Projects and Features
It’s four months since Corus launched the Advance branding for its beams, columns, channels, angles, and bearing piles manufactured in the UK, and many structural engineers and designers are beginning to take advantage of its benefits.
One of the main motivations behind the introduction of the Advance brand marking was the requirement for structural sections used in Europe to comply with the Construction Products Directive (CPD).
To specify the product standard (EN 10025:2004) is no longer sufficient and CE Marking is the simplest method to show compliance with the CPD.
As sections specified by designers need to comply with the CPD, Corus has simplified the process and was the first steel producer in the world to be approved to CE mark its sections and plates as meeting the requirements of the EU directive. Walter Swann, Corus Regional Technical Manager comments: “Engineers are today faced with a great deal of change in European legislation, and many of them are concerned about possible impacts on safety and efficiency of design. The CPD, as it affects structural steel, is one of these changes, and designers take great comfort that simply specifying Advance sections from Corus can effectively make the problem disappear,” he adds.
Over the past 10 years there has been a significant change in emphasis in steel design for buildings in the commercial sector. “Gone are the days when designers could specify the lightest section and be done with it. Designers, before they put pen to paper, have to consider how they can deliver the lowest cost building to their Client, and lightest no longer means cheapest,” says Mr Swann.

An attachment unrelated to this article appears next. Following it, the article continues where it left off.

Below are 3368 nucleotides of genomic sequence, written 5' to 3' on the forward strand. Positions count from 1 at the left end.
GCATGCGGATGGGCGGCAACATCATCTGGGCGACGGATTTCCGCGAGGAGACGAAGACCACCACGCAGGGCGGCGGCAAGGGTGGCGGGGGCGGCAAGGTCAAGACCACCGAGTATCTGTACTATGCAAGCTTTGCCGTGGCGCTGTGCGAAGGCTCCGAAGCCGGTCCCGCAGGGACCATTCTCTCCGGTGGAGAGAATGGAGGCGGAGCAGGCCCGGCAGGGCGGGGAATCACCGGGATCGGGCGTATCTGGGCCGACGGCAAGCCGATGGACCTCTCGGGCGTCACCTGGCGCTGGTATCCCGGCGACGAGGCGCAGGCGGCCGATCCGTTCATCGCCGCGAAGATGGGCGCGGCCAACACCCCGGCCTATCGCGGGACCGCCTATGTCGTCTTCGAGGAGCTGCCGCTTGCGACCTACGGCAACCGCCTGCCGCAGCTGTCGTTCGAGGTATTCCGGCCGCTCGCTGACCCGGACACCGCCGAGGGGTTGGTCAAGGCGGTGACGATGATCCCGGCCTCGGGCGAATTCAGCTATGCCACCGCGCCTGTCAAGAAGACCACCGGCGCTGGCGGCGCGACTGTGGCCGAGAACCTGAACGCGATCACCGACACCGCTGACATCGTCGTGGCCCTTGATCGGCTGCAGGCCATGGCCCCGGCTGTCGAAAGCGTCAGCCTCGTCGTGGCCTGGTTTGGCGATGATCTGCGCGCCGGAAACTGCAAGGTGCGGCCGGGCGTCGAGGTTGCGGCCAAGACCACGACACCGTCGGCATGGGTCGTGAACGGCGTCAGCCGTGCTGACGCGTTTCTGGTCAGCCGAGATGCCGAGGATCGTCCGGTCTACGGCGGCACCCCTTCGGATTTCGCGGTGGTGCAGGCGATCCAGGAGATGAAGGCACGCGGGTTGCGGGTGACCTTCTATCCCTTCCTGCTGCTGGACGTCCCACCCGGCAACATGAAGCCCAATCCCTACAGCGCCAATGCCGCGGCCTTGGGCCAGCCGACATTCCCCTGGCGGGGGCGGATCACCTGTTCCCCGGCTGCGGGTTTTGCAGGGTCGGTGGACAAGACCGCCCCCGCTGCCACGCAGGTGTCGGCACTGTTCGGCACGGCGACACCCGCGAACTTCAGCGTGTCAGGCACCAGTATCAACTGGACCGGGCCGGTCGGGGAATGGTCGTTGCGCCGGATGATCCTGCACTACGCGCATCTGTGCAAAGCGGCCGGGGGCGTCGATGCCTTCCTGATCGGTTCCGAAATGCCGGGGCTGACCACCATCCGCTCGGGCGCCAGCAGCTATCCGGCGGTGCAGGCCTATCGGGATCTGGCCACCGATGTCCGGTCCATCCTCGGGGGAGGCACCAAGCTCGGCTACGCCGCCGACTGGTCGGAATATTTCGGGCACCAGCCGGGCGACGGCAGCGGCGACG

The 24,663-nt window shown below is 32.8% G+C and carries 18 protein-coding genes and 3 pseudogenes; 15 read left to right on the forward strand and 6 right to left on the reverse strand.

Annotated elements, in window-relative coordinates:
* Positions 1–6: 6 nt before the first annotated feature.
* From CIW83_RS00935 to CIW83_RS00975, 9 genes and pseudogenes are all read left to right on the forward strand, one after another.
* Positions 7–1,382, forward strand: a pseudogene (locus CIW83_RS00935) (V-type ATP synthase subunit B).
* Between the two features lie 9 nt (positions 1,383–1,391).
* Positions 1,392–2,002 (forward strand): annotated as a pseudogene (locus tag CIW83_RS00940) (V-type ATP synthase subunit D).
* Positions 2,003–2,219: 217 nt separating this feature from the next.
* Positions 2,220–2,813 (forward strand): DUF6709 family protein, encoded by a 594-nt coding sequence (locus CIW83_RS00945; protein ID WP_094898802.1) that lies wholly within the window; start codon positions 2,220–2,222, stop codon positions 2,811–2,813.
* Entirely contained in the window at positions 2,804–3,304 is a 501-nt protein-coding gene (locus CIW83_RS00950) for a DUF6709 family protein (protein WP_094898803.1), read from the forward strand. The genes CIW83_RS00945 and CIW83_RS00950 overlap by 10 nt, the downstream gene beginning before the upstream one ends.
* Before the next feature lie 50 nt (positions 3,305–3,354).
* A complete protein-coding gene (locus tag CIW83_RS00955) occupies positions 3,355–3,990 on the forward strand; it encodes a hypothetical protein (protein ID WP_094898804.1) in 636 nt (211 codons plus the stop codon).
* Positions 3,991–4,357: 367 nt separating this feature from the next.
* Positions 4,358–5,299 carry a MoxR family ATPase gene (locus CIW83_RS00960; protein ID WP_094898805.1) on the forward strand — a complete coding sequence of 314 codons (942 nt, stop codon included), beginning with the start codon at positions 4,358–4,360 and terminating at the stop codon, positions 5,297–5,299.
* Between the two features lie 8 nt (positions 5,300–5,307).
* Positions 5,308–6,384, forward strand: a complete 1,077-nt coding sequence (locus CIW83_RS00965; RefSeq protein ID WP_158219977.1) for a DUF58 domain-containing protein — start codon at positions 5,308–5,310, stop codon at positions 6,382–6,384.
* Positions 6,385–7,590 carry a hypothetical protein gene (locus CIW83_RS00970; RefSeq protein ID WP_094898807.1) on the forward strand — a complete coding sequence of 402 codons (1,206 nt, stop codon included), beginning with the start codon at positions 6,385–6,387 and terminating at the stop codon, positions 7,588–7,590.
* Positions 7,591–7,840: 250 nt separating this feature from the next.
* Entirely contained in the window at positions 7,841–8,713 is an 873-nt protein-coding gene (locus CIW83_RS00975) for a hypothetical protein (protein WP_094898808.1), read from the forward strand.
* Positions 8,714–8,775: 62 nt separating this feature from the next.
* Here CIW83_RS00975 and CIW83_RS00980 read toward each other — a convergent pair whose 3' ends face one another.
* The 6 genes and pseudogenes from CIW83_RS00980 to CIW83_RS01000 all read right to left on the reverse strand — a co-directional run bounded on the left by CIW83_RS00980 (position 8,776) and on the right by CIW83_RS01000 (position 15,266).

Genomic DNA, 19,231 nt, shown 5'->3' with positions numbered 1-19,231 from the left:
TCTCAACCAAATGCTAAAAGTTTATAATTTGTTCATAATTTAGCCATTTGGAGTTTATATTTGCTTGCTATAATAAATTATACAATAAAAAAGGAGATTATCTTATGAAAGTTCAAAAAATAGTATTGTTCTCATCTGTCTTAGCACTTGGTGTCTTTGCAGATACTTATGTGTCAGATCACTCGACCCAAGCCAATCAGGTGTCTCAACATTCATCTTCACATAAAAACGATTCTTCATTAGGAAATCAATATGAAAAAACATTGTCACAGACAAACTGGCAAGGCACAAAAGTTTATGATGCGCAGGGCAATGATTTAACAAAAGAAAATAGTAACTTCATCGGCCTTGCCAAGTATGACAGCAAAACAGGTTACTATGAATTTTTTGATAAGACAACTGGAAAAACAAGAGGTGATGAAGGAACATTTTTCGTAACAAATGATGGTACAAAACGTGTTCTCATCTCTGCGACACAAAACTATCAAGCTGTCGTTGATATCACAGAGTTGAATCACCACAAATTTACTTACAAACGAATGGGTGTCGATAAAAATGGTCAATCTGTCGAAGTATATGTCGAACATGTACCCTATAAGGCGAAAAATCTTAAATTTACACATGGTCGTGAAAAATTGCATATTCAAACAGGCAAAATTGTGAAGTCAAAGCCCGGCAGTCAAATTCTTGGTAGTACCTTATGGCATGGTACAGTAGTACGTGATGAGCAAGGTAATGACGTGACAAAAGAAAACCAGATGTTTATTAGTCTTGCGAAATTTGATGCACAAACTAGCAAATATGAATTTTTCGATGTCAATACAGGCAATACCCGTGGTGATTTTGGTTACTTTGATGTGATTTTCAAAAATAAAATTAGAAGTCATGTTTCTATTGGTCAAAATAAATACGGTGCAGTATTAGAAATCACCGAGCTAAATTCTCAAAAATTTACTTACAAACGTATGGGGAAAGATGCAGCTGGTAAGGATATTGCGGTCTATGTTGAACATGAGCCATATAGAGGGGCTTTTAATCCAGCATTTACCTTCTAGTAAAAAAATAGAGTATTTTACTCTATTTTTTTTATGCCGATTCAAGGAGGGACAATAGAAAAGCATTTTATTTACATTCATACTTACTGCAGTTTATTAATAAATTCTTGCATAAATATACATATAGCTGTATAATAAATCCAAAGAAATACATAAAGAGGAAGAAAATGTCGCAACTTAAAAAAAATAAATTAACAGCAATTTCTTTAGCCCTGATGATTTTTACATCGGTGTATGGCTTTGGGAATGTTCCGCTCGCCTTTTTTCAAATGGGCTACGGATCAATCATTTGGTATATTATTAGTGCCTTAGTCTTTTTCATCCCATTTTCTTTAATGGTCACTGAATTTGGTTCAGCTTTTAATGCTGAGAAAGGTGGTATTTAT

External cladding costs account for around 25% of the total cost of a building, compared to around 10% for the steel frame on a typical multi-story office block. The design team has to balance the costs between one element and another. Lighter beams are usually deeper which results in a taller building and higher cladding costs – invariably shallower heavier beams are the best option. “You throw pennies at the steel frame to save pounds on the cladding,” comments Mr Swann.
This is where the extended range offered by Advance really has something of interest to designers. The new range has extended key serial sizes at the heavier end, and introduced three new serial ranges, one of which is a “shallow and meaty,” 533 x 312 UKB series. “I’m sure this will be a huge success in the commercial and car park sectors where depth is critical, and it will allow designers to save those valuable pounds for their clients,” he adds.
Mr Swann goes on to say that it doesn’t stop there. “One of the new serial ranges, the 533 x 165 UKB, is perfect for the shed market, and there’s already been a lot of interest shown by fabricators who are active in this sector.
The new Advance range is not just simply a re-branding exercise of a standard product. It’s been carefully and thoughtfully extended to meet the demands of specific key sectors, whilst also ensuring that traditional markets are supplied with quality product,” says Mr Swann.
Another important advantage of steel and Advance are the recyclability credentials. “Sustainability is increasingly important for construction and it is now at the forefront of designers’ minds,” says Mr Swann.
Because sustainability is a relatively new issue, many engineers feel uncertain about how best to meet the requirements. “Sourcing materials, such as Advance sections, is a big step in the right direction,” Mr Swann sums up.